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Old 06-05-2008, 02:39 PM   #1
EamusCatuli's Avatar
Jan 2008
Chicago, IL
Posts: 531
Liked 1 Times on 1 Posts

Hey all,

So the only time I ever bought and used a kit was when I made my first extract batch a while ago, after, I went right away into making my own recipes. Now that I have decided to go AG, I was tinkering with a few recipes of my own. However, I notice a lot of people are using AG kits from AHS their first couple times. I tend to get right into things and formulate my own recipes, as I was never big on making beers that already exist ingredient for ingredient. In this case though, does anyone have any opinions on whether or not do a kit first??
A watched pot does boil!

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Old 06-05-2008, 02:47 PM   #2
r2eng's Avatar
Mar 2008
Eagle, Idaho, Idaho
Posts: 1,476
Liked 34 Times on 28 Posts

Although I do make my own recipes, I have used AHS's all-grain kits with great success. The price is right compared to small grain purchases. I need to go bulk!

Also, I have found that I learned a bunch from brewing the kits and entering the recipes into BeerSmith. Known target "clone" recipes are close to the originals, but not exact. And for me, the data from Beersmith helps me understand what flavors the grains and the substituted hops (due to the shortage) impart to the brew, too!


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Old 06-05-2008, 04:05 PM   #3
jpsloan's Avatar
Nov 2006
New Market, MD
Posts: 745
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I ordered the ingredients for my first AG from AHS, but it was from a recipe I found on the forum (Biermuncher's Centennial Blonde, to be precise). So, I ordered everything a la carte. Worked out great. Be sure to select each grain on the order page as the same specialty recipe, if you want them all bagged together... I found it handy, anyways.
"An Irishman is never drunk as long as he can hold on to a blade of grass, and keep from slipping off the face of the Earth."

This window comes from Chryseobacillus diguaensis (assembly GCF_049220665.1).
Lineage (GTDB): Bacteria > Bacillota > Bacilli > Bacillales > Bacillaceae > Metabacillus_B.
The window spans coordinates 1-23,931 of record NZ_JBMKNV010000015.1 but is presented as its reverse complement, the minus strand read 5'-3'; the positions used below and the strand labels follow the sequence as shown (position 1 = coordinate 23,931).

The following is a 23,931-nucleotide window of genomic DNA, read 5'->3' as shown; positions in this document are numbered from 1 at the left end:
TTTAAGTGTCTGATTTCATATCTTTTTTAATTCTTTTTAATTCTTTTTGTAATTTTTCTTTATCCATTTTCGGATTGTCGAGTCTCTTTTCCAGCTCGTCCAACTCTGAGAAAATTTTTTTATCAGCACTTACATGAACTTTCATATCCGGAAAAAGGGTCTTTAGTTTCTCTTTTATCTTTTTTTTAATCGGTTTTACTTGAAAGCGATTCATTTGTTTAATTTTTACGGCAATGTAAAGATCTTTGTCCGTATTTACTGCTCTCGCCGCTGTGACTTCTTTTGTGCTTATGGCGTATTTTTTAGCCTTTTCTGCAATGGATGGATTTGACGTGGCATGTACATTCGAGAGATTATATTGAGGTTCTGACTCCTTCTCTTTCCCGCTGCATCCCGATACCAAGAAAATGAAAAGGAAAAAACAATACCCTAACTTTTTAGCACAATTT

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Old 06-05-2008, 04:10 PM   #4
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blacklab's Avatar
Nov 2007
Portland, ME
Posts: 2,391
Liked 49 Times on 27 Posts

+1 to jpsloan's comment. I order custom recipes from them all the time. All of their recipes that i have ordered have also been great. I can heartily recommend the Bells Two Hearts IPA specifically.

My LHBS is about 10 miles away and AHS ships for 6.99, so with the price of gas these days...

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Old 06-05-2008, 04:28 PM   #5
FSR402's Avatar
May 2007
Jenison, MI
Posts: 2,826
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what's the difference of using one of their "kits" from using a recipe found in a book or online?
Being a new brewer I'm sure you could make a recipe up and could make a good beer from it or it could go the other way.
Brewing from these "kits" will help get all the "steps" down and perfect your system. And as stated already, it's handy that AHS tells you what and how much is in the kit. Inputting this info into something like Beersmith and then playing around with it will help you some to understand what is doing what.